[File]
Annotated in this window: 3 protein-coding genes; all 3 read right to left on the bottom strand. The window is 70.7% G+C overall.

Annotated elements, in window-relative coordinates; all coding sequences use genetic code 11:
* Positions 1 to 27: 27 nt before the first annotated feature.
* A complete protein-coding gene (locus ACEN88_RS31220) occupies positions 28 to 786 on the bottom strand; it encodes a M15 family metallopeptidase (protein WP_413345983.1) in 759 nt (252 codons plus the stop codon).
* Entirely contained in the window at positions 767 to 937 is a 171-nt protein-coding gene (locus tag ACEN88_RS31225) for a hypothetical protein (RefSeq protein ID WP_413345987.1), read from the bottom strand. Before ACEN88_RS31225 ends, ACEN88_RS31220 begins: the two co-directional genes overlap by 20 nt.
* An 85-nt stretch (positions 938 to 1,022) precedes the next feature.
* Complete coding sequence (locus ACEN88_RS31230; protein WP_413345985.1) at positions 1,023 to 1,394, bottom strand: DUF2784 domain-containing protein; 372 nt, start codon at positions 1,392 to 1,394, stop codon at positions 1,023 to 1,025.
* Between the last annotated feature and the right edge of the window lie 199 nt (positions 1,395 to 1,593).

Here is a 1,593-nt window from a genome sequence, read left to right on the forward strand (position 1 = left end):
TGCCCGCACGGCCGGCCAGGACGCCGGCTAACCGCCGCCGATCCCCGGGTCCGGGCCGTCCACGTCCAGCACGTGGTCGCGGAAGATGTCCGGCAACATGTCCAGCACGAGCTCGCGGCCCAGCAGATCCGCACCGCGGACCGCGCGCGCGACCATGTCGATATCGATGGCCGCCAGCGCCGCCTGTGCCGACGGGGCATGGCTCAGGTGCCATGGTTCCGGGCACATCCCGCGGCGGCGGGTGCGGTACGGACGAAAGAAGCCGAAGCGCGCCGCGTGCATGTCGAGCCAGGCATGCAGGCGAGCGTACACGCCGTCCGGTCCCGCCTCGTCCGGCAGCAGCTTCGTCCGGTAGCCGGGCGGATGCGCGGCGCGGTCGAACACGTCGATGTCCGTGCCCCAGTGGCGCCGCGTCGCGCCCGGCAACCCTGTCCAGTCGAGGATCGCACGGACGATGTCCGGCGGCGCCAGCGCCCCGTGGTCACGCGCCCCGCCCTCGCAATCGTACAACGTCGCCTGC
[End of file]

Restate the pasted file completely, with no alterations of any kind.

Annotated in this window: 3 protein-coding genes; all 3 read right to left on the bottom strand. The window is 70.7% G+C overall.

Annotated elements, in window-relative coordinates; all coding sequences use genetic code 11:
* Positions 1 to 27: 27 nt before the first annotated feature.
* A complete protein-coding gene (locus ACEN88_RS31220) occupies positions 28 to 786 on the bottom strand; it encodes a M15 family metallopeptidase (protein WP_413345983.1) in 759 nt (252 codons plus the stop codon).
* Entirely contained in the window at positions 767 to 937 is a 171-nt protein-coding gene (locus tag ACEN88_RS31225) for a hypothetical protein (RefSeq protein ID WP_413345987.1), read from the bottom strand. Before ACEN88_RS31225 ends, ACEN88_RS31220 begins: the two co-directional genes overlap by 20 nt.
* An 85-nt stretch (positions 938 to 1,022) precedes the next feature.
* Complete coding sequence (locus ACEN88_RS31230; protein WP_413345985.1) at positions 1,023 to 1,394, bottom strand: DUF2784 domain-containing protein; 372 nt, start codon at positions 1,392 to 1,394, stop codon at positions 1,023 to 1,025.
* Between the last annotated feature and the right edge of the window lie 199 nt (positions 1,395 to 1,593).

Here is a 1,593-nt window from a genome sequence, read left to right on the forward strand (position 1 = left end):
TGCCCGCACGGCCGGCCAGGACGCCGGCTAACCGCCGCCGATCCCCGGGTCCGGGCCGTCCACGTCCAGCACGTGGTCGCGGAAGATGTCCGGCAACATGTCCAGCACGAGCTCGCGGCCCAGCAGATCCGCACCGCGGACCGCGCGCGCGACCATGTCGATATCGATGGCCGCCAGCGCCGCCTGTGCCGACGGGGCATGGCTCAGGTGCCATGGTTCCGGGCACATCCCGCGGCGGCGGGTGCGGTACGGACGAAAGAAGCCGAAGCGCGCCGCGTGCATGTCGAGCCAGGCATGCAGGCGAGCGTACACGCCGTCCGGTCCCGCCTCGTCCGGCAGCAGCTTCGTCCGGTAGCCGGGCGGATGCGCGGCGCGGTCGAACACGTCGATGTCCGTGCCCCAGTGGCGCCGCGTCGCGCCCGGCAACCCTGTCCAGTCGAGGATCGCACGGACGATGTCCGGCGGCGCCAGCGCCCCGTGGTCACGCGCCCCGCCCTCGCAATCGTACAACGTCGCCTGC